This linear outline may leave a misleading impression of coherency. There is none in Johnny Be Good, not in the screenplay by Steve Zacharias, Jeff Buhai, and David Obst (the original Revenge of the Nerds boys), not in the director of Bud Smith. This movie is so bland and feeble, it looks like it might have been directed by a guy named Bud Smith.

Smith, a former editor whose first (and very likely last) directing job this is, has attempted to apply an improvisational quality to the movie, and he’s successful insofar as you never can be quite sure the actors knew what they were supposed to say when the cameras were turned on. Downey, recently capable in The Pick-Up Artist and Less Than Zero, is given to nonsense raps that fall into some pretty frightening dead air. Poor Hall, who was so funny in Sixteen Candles, has been encouraged to adopt a Bill Murray-like airiness, but he simply looks lost. Given the opening-day audience reaction, he is not alone.

First published in the Herald, March 1988

Even in the company of other bad movies? This is a bad movie.


Oxford Blues

January 16, 2012

While the end credits of Oxford Blues roll, we get to watch the hero (Rob Lowe), dressed in various changes of clothing, strutting his stuff in front of a full-length mirror. It’s an ironically appropriate ending for the film: a sequence of pure, ain’t-I-cute self-admiration. It may as well be undisguised here, because that’s what the whole movie is about.

There’s nothing but adolescent smugness in this story of a Las Vegas doorman who winds up at Oxford. He cheats his way there because he worships Lady Victoria (Amanda Pays), a member of the royal family and a regular in scandal-sheet newspapers.

Once in England, he alienates almost everyone with his irresponsible behavior—everyone except fellow American Rona (Ally Sheedy, from WarGames) and his roommate Geordie (Julian Firth). However, he does have a talent: He can row, and that makes him desirable to the Oxford sculling squad.

As for Lady Victoria, she’s engaged to a snooty Brit (Julian Sands), but one look at Rob Lowe and she practically wrestles him down into the royal bedchamber.

After running roughshod over everyone for most of the film, Lowe finds the true meaning of comradeship and comes through for the Oxford crew at the end. Surprise, surprise.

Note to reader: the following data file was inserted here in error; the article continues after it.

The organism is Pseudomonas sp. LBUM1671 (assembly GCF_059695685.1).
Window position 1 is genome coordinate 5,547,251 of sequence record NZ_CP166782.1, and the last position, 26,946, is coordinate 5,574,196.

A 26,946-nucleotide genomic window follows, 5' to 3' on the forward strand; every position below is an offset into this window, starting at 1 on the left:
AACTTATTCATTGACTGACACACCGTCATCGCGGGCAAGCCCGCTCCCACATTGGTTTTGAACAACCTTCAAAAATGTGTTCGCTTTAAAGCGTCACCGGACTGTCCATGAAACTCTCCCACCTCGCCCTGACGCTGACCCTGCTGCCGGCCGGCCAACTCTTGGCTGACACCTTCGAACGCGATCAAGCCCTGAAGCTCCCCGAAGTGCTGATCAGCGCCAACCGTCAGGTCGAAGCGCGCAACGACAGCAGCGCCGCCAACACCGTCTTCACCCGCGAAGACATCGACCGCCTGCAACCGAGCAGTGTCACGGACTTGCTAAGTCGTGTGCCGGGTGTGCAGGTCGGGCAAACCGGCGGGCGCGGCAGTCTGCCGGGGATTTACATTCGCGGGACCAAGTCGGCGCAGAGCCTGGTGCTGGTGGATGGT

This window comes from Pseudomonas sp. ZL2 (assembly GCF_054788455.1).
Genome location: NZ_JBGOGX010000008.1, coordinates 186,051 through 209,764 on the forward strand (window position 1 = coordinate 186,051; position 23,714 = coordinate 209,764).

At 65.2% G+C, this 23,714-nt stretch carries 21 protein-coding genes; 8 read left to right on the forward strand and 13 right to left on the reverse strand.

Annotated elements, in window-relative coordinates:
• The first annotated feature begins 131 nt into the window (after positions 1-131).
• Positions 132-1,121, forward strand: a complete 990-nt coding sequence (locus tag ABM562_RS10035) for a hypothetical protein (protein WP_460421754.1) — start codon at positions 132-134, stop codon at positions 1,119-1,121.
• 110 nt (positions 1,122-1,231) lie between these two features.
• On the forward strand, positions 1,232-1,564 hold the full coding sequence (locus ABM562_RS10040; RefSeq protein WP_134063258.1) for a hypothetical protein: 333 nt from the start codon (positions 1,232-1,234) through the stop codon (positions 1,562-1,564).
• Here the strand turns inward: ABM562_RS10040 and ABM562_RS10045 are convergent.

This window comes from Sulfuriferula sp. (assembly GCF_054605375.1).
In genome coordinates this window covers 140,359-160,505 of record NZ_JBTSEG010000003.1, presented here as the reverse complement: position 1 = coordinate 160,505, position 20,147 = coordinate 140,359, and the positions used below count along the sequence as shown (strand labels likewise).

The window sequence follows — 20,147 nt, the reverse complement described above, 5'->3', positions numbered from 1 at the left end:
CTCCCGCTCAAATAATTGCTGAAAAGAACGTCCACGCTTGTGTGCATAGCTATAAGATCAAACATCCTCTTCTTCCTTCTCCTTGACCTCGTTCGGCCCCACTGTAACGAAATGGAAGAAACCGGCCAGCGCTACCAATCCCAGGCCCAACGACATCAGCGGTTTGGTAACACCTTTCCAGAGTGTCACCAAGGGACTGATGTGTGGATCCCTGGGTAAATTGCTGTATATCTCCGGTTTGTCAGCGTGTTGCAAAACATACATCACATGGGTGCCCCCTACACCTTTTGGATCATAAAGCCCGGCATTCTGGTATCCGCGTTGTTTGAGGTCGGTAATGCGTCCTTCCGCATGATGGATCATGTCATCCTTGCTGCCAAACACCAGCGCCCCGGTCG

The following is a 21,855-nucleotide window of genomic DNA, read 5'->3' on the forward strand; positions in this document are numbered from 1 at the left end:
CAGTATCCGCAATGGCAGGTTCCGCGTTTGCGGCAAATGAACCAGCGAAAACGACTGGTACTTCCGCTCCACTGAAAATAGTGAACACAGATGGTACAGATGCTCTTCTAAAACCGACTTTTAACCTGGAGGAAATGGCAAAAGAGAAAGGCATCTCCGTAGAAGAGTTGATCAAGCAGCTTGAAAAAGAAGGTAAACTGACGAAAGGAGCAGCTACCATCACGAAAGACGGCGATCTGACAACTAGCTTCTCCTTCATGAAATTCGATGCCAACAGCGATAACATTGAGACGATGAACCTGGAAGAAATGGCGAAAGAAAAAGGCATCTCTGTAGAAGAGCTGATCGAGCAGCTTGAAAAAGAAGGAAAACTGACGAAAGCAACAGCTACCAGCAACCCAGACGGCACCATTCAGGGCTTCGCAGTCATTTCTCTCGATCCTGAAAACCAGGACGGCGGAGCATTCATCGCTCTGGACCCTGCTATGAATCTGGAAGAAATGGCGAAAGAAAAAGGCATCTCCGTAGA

We’re supposed to be impressed by the change in the lad from opportunistic cad to unselfish team player, but about all you can feel is irritated at this shallow creep, particularly given Rob Lowe’s one-note performance.

It’s not all Lowe’s fault. Actually, based on the evidence of The Hotel New Hampshire, he could be an amusing leading man, given some good direction. But in Oxford Blues, he poses and postures, all in the latest fab clothes. Considering that his good looks are almost mannequin-like already, Lowe is coming dangerously close to parodying himself.

As I was watching the movie, I kept thinking about what a good fashion commercial it would make. And it turns out that writer-director Robert Boris did cut his teeth as a director of TV commercials before writing screenplays (which include Some Kind of Hero and Dr. Detroit). It figures—the film is all surface, full of people posturing and spouting dialogue, but never behaving like human beings.

Like a commercial, that surface just zips right along, not allowing time for characterization. The director doesn’t seem to know what he’s doing – the hero is supposed to be a brat at the beginning of the film, but we’re encouraged to cheer his every move. Near the end, the Oxford crew extends a hand and asks for his help. He turns them down, and Rona gives him a good talking-to. He insists on thinking of himself only, and the film finally disapproves of his attitude, but the audience, in his corner from the start, was applauding him on. Some kind of hero.

There’s also some tired stereotyping of British and American cultural differences. You know: stuffiness vs. rowdiness, cool vs. hot. This stuff is getting as stale as those stand-up comedians who point out the humorous differences between New York and L.A.

Anyway, Oxford Blues is the latest of the quick-fix movies in which doses of sugar are doled out for instant energy. For the preview audience that watched it last week, this seemed to be enough. But believe it: This movie, just like its hero, is a cheat.

First published in the Herald, August 1984